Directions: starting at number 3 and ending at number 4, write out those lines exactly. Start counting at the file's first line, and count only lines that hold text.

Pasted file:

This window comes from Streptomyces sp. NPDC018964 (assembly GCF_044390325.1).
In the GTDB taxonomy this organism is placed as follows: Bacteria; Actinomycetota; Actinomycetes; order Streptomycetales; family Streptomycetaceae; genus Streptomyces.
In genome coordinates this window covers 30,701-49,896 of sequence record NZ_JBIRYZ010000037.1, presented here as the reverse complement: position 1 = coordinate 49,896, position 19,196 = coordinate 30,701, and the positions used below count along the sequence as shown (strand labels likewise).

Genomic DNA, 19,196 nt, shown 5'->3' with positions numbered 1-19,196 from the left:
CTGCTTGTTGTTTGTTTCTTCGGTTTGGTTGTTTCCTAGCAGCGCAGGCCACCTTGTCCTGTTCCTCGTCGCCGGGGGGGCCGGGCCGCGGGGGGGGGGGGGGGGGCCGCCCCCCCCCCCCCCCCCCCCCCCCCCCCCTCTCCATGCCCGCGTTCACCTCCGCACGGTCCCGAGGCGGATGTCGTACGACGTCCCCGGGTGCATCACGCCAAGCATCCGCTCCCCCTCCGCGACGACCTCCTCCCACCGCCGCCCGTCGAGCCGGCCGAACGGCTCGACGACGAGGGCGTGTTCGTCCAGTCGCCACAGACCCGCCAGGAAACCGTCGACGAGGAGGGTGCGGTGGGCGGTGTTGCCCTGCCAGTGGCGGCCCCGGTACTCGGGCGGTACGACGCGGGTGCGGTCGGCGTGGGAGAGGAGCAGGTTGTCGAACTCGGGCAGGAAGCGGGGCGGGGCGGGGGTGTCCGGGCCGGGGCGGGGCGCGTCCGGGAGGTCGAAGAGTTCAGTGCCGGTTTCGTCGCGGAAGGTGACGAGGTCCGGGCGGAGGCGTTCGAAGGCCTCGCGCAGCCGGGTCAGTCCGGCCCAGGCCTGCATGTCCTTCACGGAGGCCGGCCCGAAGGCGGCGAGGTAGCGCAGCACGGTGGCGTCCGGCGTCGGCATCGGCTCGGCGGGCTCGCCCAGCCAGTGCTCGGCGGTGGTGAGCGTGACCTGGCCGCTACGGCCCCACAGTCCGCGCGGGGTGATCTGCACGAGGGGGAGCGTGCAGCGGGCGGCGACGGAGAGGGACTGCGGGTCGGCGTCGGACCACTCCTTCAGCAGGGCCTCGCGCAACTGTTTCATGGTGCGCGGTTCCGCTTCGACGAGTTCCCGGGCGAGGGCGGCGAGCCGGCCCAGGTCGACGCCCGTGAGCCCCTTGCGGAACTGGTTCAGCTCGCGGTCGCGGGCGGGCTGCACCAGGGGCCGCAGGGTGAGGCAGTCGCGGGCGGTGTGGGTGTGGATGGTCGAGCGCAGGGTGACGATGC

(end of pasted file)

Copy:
In genome coordinates this window covers 30,701-49,896 of sequence record NZ_JBIRYZ010000037.1, presented here as the reverse complement: position 1 = coordinate 49,896, position 19,196 = coordinate 30,701, and the positions used below count along the sequence as shown (strand labels likewise).

Genomic DNA, 19,196 nt, shown 5'->3' with positions numbered 1-19,196 from the left: